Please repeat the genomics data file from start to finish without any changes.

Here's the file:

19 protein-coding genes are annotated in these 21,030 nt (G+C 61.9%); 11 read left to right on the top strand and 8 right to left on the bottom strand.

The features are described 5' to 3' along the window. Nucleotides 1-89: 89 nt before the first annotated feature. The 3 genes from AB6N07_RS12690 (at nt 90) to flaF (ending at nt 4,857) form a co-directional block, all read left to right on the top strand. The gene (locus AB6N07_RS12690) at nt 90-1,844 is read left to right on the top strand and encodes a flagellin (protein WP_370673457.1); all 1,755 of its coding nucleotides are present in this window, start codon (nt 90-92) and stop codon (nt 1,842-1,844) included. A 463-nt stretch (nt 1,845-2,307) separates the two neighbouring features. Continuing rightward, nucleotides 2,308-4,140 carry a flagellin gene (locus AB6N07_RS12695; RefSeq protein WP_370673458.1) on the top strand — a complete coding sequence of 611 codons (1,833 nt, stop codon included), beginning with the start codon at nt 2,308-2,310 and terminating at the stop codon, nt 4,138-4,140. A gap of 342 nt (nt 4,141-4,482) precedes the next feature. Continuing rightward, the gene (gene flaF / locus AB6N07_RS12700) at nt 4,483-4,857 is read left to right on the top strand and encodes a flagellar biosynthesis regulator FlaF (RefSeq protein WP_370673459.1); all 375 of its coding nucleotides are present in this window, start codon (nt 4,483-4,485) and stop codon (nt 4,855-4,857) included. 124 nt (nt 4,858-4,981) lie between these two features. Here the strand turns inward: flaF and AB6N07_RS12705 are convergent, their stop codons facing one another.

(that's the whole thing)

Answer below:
19 protein-coding genes are annotated in these 21,030 nt (G+C 61.9%); 11 read left to right on the top strand and 8 right to left on the bottom strand.

The features are described 5' to 3' along the window. Nucleotides 1-89: 89 nt before the first annotated feature. The 3 genes from AB6N07_RS12690 (at nt 90) to flaF (ending at nt 4,857) form a co-directional block, all read left to right on the top strand. The gene (locus AB6N07_RS12690) at nt 90-1,844 is read left to right on the top strand and encodes a flagellin (protein WP_370673457.1); all 1,755 of its coding nucleotides are present in this window, start codon (nt 90-92) and stop codon (nt 1,842-1,844) included. A 463-nt stretch (nt 1,845-2,307) separates the two neighbouring features. Continuing rightward, nucleotides 2,308-4,140 carry a flagellin gene (locus AB6N07_RS12695; RefSeq protein WP_370673458.1) on the top strand — a complete coding sequence of 611 codons (1,833 nt, stop codon included), beginning with the start codon at nt 2,308-2,310 and terminating at the stop codon, nt 4,138-4,140. A gap of 342 nt (nt 4,141-4,482) precedes the next feature. Continuing rightward, the gene (gene flaF / locus AB6N07_RS12700) at nt 4,483-4,857 is read left to right on the top strand and encodes a flagellar biosynthesis regulator FlaF (RefSeq protein WP_370673459.1); all 375 of its coding nucleotides are present in this window, start codon (nt 4,483-4,485) and stop codon (nt 4,855-4,857) included. 124 nt (nt 4,858-4,981) lie between these two features. Here the strand turns inward: flaF and AB6N07_RS12705 are convergent, their stop codons facing one another.